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pranaymanocha
214 Stars 26 Forks MIT License 178 Commits 6 Opened issues

Description

Perceptual Metrics of Audio - perceptually relevant loss function. DPAM and CDPAM

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Contributors list

Deep Perceptual Audio Metric (DPAM) [Paper] [Webpage] [Teaser] [Full Video]

Also checkout our newer improved metric: [CDPAM] [Paper] [Website]

A Differentiable Perceptual Audio Metric Learned from Just Noticeable Differences
Pranay Manocha, Adam Finkelstein, Richard Zhang, Nicholas J. Bryan, Gautham J. Mysore, Zeyu Jin
Accepted at Interspeech 2020

This is a Tensorflow implementation (a pytorch implementation is here) of our audio perceptual metric. It contains (0) minimal code to run our perceptual metric (DPAM), (1) code to train the perceptual metric on our JND dataset, and (2) an example of using our perceptual metric as a loss function for speech denoising.

Also checkout our newest learned metric: CDPAM: Contrastive learning based deep perceptual audio similarity metric

Please see

cd cdpam
and follow the instructions in the readme. We also provide pretrained models for: 1) We make use of CDPAM for training a waveform synthesis model. We use the codebase from here. We train both single and cross-speaker models.

2) Real-time speech enhancement: We make use of CDPAM as a loss function for training an SE model. We use the codebase from here. We just augment CDPAM to their loss for training.

Things to note:

1) At the moment, this algorithm requires using 16-bit PCM audio files to perform correctly. You can use sox to convert your file. 2) The current pretrained models support sr=22050Hz. Please make sure to resample your files first before using the metric. For ease, you can load your audio clip using librosa.load(filename,sr=22050) and then rescale to [-32768 to 32768] using np.round(audiofile.astype(np.float)*32768). See ```metriccode/metricusesimple.py``` for an example.

Quick Start

Installing the metric (DPAM - perceptual audio similarity metric)

bash
pip install dpam

Using the metric is as simple as: ```bash import dpam lossfn = dpam.DPAM() wavref = dpam.loadaudio('sampleaudio/ref.wav') wavout = dpam.loadaudio('sample_audio/2.wav')

dist = lossfn.forward(wavref,wav_out) ```

(0) Setup and basic usage

Required python libraries: Tensorflow with GPU support (>=1.14)(uses tensorflow's slim library so doesnt support tf2.0) + Scipy (>=1.1) + Numpy (>=1.14) + Tqdm (>=4.0.0). To install in your python distribution, run

pip install -r requirements.txt
.

Additional notes: - Warning: Make sure your libraries (Cuda, Cudnn,...) are compatible with the TensorFlow version you're using or the code will not run. - Required software (for resampling): SoX, FFmpeg. - Important note: At the moment, this algorithm requires using 32-bit floating-point audio files to perform correctly. You can use sox to convert your file. - Tested on Nvidia GeForce RTX 2080 GPU with Cuda (>=9.2) and CuDNN (>=7.3.0). CPU mode should also work with minor changes. - The current pretrained models support sr=22050Hz. Please make sure to resample your files first before using the metric.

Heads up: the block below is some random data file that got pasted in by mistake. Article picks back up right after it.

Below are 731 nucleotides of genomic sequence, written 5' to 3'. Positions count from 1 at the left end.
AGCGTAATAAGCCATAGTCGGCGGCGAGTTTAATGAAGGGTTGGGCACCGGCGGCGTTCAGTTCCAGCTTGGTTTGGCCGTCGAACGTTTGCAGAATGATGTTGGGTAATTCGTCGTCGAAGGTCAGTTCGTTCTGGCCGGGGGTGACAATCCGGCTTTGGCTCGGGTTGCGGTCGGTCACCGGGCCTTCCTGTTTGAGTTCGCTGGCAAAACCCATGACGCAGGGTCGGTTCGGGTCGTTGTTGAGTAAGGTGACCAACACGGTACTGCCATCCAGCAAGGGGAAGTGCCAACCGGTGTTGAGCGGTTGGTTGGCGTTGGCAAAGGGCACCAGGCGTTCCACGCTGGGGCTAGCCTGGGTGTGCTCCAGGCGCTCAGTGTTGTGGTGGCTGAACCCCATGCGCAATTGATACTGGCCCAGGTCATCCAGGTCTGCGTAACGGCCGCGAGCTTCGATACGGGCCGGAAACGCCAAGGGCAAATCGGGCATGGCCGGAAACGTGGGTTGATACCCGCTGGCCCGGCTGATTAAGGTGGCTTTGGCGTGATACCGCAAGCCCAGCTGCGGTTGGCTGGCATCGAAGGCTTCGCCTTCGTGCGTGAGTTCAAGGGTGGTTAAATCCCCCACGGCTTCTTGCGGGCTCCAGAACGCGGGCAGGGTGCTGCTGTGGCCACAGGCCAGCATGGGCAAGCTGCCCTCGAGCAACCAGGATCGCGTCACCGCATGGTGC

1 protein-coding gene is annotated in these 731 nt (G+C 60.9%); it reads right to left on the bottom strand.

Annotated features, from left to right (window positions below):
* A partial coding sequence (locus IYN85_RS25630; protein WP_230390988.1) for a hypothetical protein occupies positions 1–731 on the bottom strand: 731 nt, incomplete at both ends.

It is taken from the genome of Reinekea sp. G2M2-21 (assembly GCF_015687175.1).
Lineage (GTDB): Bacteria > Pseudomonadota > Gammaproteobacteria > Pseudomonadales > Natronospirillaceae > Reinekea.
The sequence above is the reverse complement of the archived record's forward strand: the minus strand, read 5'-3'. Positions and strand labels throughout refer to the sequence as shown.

There are two ways to run the code:

Using pip

This version currently supports evaluating the trained metric as a loss function. This version currently does not support a simple interface to backpropogate and train the metric. For training, please clone this repo and follow the instructions below.

bash
pip install dpam
Please look at
example_pip.py
as an example on how to use the function.

Cloning from the repository

Follow the instructions below to: 1) Evaluate the metric on a few examples, 2) Train a metric on our dataset, 3) Use the metric to optimize a downstream task and 4) Use our pretrained speech enhancement model (trained using our loss function metric).

Minimal basic usage as a distance metric

Running the command below takes two audio files as input and gives the perceptual distance between the files. It should return (approx)distance = 0.1929. Some GPU's are non-deterministic, and so the distance could vary in the lsb.

cd metric_code
python metric_use_simple.py --e0 ../sample_audio/ref.wav --e1 ../sample_audio/2.wav

For loading large number of files, batch processing is more efficient. Refer to at metriccode/metricuse.py for more information. In short, you need to change the dataloader function

load_full_data_list()
. You also need to provide the path of the trained model as an input argument.

Navigating this repository

PercepAudio - main directory - metric_code - Section 1, training our metric on our JND dataset - se_code - Section 2, training a speech enhancement model using our metric, trained above - dataset - our JND framework and dataset and text files containing perceptual judgments - pre-model - sample pre-trained models for easy reference - sample_audio - sample audio files for comparison - create_space - sample code for creating perturbations

(1) Train a perceptual metric on our JND dataset

  • PercepAudio (main directory)
    • metric_code
      • main.py (train the loss function)
      • metric_use.py (use the trained model as a metric)
      • dataloader.py (collect and load the audio files)
      • helper.py (misc helper functions)
      • network_model.py (NN architecture)
      • summaries folder to store the new trained model with tensorboard files

Download the JND Dataset

Go to link to download the dataset (about 23GB). After downloading the dataset, unzip the dataset into the project folder 'PerceptualAudio/dataset'. Here are the steps to be followed: